William Hartnell absolutely shines in The Gunfighters, undoubtedly because it was a comedy and the genre in which he most enjoyed to act. The Doctor is given some fabulous lines and rarely does he stumble on them.  Except, of course, when he refers to Steven as a “she”!  Peter Purves does a superb job, as always, and Jackie Lane, as Dodo, is at last afforded the opportunity to act.  Her scene with Doc Holliday when she threatens him with a gun is just fabulous.  The set work was superb even if the stair railings did wobble when Ike Clanton fell to his death. The Doctor Who production team must have recently found the services of an animal wrangler.  Less than two months earlier they’d had an elephant in the studio for The Ark and this time a horse.  I wonder what the cleaners thought at the end of the day’s filming!

The Doctor in Doc Holliday's dentist chair.  Beside the Doctor is Kate, Doc's girlfriend

The Doctor in Doc Holliday’s dentist chair. Beside the Doctor is Kate, Holliday’s girlfriend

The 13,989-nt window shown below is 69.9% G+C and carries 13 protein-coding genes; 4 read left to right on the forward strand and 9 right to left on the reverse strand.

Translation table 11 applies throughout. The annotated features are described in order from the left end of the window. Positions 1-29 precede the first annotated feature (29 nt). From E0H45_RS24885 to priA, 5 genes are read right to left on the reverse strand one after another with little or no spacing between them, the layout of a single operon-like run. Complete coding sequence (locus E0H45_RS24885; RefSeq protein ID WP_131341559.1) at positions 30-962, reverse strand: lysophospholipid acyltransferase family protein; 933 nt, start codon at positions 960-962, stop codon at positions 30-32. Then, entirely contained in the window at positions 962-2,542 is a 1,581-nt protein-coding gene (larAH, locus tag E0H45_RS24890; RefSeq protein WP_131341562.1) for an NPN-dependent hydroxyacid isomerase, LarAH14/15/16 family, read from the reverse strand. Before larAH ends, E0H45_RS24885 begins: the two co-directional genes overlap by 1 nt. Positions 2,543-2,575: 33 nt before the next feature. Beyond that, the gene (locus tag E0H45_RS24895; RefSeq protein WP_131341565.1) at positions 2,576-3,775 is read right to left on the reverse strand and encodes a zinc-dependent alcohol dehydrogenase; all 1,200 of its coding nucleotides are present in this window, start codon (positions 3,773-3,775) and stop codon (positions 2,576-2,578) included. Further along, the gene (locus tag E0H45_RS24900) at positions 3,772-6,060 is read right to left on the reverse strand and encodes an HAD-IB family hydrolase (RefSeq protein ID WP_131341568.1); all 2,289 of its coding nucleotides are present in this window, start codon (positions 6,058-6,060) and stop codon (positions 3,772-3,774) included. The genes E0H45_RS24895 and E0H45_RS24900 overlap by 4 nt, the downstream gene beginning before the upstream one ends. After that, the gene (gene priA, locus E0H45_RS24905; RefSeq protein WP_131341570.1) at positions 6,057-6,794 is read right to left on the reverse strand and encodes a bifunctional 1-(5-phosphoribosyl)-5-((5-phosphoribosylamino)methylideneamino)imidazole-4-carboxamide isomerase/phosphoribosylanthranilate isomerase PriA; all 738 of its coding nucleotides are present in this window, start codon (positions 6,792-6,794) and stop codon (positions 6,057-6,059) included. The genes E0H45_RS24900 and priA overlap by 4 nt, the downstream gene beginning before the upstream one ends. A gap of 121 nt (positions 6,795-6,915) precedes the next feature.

There are a couple of interesting facts to note in this serial.  The original working title was The Gunslingers, and as anyone who has viewed the Series 7 episode, A Town Called Mercy, would be aware,  there’s a character by that very same name. The Gunfighters  also stared the Thunderbirds voice artists, David Graham (Brains) and Shane Rimmer (Alan Tracey). Graham played the unfortunate barman, Charlie, and Rimmer the character of Seth Harper.  Lynda Baron, the off camera singer of The Ballad of the Last Chance Saloon appeared in the Series 6 story Closing Time as Val.

The working title of The Gunfighters was The Gunslingers.  That name was not forgotten and the character, The Gunslinger, appeared in 2012's A Town Called Mercy

The working title of The Gunfighters was The Gunslingers. That name was not forgotten and the character, The Gunslinger, appeared in 2012’s A Town Called Mercy

Guess which two Thunderbirds voice artists appeared in The Gunfighters

Guess which two Thunderbirds voice artists appeared in The Gunfighters

The Gunfighters was originally broadcast in the UK between 30 April and 21 May 1966

The Gunfighters was originally broadcast in the UK between 30 April and 21 May 1966

The Gunfighters DVD was released with the Fifth Doctor adventure The Awakening in the Earth Story Box Set

The Gunfighters DVD was released with the Fifth Doctor adventure The Awakening in the Earth Story Box Set

Vivien Fleming

©Vivien Fleming, 2013.

REFERENCES:

Lewis Christian (ed), Celebrate, Regeneratehttp://celebrateregenerate.weebly.com/, 2013.

Phil Sandifer, Tardis Eruditorum Volume 1: William Hartnell. Self published, 2011.